By Hayley Reese Chow
I smile and tell the doctors I’m fine—no more voices, no hallucinations.
But in the darkness, I settle into my frayed armchair and wait. I twist the wedding band around my liver-spotted finger as the silence of the empty house stuffs my ears. Finally, I feel her butterfly touch alight on my shoulder.
“Frank, won’t you come to bed?” she coos. My damp eyes close as I savor the sound.
They say it’s an old mind’s delusion, but she feels real to me. So, the shadows keep my secret while the world sleeps, and I sit with my ghosts.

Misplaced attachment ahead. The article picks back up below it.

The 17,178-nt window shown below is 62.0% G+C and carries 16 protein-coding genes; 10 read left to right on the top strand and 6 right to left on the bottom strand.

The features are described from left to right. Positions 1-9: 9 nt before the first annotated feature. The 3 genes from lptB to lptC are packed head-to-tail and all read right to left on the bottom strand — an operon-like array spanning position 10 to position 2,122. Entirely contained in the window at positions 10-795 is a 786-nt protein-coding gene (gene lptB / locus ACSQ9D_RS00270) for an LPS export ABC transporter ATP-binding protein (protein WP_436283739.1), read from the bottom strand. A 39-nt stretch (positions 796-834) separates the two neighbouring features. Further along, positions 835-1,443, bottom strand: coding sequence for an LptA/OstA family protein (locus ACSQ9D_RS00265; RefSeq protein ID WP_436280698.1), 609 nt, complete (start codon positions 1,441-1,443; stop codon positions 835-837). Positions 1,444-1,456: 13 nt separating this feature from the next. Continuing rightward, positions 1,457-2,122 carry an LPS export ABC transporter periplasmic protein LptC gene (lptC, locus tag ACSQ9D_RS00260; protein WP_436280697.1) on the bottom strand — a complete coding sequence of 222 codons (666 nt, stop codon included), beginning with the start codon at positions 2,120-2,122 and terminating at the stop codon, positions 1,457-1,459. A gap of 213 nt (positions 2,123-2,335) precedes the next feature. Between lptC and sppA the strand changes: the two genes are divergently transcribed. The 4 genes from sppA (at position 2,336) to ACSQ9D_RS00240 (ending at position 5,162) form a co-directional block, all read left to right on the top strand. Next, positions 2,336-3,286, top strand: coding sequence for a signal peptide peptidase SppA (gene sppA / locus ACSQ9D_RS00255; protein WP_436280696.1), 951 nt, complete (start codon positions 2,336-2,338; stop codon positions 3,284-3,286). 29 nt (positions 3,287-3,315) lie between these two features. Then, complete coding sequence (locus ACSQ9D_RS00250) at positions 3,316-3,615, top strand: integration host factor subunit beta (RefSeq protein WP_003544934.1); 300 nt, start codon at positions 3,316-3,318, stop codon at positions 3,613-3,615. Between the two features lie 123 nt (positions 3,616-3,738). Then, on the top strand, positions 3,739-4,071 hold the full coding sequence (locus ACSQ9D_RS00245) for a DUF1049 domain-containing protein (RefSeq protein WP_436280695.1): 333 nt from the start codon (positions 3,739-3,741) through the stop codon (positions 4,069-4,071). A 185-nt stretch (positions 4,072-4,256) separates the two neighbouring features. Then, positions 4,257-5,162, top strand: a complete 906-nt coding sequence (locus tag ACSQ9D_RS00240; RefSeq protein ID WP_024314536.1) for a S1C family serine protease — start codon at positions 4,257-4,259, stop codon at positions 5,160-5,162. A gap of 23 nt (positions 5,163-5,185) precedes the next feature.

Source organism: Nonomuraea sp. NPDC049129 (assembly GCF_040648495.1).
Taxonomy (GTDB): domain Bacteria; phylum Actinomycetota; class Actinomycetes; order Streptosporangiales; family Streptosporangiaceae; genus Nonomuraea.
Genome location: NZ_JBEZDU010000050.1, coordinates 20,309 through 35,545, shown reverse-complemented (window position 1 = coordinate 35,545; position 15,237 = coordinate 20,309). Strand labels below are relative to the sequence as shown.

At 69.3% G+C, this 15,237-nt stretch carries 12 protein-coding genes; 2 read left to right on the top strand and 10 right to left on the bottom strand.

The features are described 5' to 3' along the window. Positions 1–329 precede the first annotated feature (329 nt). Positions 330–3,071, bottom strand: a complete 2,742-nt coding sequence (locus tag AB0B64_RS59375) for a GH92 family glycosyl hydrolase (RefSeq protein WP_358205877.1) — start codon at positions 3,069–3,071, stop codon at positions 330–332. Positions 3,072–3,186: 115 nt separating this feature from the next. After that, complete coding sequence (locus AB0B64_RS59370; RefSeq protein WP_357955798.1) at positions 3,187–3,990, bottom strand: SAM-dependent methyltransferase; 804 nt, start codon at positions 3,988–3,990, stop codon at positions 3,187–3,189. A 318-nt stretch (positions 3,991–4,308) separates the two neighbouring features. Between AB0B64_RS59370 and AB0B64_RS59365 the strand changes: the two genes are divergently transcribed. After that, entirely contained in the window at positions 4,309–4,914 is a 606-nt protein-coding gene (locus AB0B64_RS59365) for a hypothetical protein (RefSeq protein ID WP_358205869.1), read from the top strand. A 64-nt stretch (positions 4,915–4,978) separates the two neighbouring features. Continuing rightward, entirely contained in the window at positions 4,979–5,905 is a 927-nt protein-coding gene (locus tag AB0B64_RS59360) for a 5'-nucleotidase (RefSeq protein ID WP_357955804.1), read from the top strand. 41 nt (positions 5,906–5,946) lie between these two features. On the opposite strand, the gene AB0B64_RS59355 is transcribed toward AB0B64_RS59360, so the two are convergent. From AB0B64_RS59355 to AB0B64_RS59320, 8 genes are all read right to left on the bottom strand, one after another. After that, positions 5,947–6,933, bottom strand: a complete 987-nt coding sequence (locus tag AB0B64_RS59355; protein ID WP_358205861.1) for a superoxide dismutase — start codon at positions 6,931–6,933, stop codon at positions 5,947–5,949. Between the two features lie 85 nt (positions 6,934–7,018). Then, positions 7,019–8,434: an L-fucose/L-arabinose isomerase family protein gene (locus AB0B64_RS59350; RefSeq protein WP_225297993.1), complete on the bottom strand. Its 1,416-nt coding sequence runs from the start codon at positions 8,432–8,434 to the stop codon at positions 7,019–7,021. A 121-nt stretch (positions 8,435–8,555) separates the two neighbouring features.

“I work numbers during the day and spill sentences in the wee hours of the night. Words that sit in the soul only go sour, and writing is the cheapest therapy there is.” – the author